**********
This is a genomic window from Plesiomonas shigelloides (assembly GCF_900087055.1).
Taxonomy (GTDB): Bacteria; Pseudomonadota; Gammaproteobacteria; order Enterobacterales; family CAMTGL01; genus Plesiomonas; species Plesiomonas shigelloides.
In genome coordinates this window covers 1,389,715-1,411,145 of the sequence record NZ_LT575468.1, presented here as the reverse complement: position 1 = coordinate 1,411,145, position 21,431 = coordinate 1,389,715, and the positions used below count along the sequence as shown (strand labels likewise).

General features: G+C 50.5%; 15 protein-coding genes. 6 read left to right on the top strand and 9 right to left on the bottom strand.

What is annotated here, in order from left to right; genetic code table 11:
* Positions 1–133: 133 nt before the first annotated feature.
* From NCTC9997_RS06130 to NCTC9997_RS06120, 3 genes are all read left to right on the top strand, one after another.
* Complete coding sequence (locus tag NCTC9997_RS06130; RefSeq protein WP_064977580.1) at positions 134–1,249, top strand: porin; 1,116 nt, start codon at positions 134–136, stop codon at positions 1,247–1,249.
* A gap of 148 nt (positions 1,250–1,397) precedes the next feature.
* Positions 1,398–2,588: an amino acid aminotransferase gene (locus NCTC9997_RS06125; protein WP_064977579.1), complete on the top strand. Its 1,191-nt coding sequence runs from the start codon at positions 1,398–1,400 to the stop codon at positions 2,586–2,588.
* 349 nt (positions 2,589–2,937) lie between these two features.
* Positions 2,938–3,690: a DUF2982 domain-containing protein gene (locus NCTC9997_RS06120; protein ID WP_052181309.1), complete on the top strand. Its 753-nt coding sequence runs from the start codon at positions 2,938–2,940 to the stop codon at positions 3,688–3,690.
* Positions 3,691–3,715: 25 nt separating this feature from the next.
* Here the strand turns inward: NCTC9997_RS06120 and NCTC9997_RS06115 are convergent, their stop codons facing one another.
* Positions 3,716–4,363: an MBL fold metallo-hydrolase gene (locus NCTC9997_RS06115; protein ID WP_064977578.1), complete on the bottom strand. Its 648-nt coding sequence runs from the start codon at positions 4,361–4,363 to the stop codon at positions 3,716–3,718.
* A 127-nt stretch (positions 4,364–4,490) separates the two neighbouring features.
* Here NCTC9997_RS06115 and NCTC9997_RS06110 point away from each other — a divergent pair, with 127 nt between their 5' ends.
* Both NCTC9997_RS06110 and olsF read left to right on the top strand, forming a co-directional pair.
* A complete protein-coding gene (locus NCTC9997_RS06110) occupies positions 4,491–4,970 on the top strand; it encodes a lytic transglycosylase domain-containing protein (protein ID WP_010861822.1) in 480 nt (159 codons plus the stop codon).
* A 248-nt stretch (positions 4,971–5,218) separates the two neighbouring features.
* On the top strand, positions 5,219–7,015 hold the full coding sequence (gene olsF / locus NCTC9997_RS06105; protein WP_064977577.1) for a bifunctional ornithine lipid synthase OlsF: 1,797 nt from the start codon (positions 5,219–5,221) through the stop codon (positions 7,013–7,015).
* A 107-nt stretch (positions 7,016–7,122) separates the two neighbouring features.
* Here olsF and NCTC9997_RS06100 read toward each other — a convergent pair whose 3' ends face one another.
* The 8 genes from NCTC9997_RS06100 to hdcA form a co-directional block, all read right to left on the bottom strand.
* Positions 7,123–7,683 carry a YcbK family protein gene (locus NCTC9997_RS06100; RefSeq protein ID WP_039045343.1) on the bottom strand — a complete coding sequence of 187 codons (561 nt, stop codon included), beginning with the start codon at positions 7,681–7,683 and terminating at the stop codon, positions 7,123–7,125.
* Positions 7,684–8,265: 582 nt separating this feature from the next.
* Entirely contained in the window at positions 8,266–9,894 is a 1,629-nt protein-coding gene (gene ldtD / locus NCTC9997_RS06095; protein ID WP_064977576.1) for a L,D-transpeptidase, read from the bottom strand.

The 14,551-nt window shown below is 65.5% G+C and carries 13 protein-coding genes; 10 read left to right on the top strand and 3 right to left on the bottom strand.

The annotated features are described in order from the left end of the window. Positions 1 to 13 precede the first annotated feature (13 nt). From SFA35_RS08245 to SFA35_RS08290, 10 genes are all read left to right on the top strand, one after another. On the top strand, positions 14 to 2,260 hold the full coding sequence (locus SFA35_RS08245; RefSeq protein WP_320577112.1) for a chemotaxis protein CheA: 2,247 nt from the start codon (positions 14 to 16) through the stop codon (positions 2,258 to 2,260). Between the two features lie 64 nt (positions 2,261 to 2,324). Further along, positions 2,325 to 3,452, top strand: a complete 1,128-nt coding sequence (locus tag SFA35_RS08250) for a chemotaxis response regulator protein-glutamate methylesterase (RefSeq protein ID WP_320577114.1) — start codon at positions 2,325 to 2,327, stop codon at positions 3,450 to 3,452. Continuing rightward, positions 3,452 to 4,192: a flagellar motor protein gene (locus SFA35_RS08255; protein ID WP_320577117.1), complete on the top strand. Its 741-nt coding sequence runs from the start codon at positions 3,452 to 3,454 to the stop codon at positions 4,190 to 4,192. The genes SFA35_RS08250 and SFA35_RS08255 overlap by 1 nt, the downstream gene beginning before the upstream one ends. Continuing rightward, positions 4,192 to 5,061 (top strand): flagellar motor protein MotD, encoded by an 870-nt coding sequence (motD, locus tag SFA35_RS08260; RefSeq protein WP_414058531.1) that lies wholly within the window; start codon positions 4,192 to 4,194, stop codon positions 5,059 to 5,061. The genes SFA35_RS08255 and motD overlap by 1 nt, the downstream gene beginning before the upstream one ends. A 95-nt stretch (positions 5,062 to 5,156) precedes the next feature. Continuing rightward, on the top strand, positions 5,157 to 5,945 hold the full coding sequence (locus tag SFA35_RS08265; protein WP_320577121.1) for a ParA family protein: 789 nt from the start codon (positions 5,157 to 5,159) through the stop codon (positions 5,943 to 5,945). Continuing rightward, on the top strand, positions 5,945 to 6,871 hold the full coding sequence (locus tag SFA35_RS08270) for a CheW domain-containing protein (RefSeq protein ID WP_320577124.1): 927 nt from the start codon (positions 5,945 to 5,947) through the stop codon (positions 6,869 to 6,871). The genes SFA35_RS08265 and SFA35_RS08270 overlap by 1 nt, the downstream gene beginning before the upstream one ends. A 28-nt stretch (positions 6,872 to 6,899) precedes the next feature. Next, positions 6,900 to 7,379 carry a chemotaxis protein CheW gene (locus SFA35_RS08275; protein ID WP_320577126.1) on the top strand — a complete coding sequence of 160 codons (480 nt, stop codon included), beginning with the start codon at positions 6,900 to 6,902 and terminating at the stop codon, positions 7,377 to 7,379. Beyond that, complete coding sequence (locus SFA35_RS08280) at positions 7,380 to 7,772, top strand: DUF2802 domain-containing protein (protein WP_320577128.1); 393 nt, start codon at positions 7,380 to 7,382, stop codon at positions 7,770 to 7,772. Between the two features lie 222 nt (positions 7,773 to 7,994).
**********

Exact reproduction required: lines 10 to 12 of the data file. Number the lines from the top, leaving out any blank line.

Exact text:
* Positions 1,398–2,588: an amino acid aminotransferase gene (locus NCTC9997_RS06125; protein WP_064977579.1), complete on the top strand. Its 1,191-nt coding sequence runs from the start codon at positions 1,398–1,400 to the stop codon at positions 2,586–2,588.
* 349 nt (positions 2,589–2,937) lie between these two features.
* Positions 2,938–3,690: a DUF2982 domain-containing protein gene (locus NCTC9997_RS06120; protein ID WP_052181309.1), complete on the top strand. Its 753-nt coding sequence runs from the start codon at positions 2,938–2,940 to the stop codon at positions 3,688–3,690.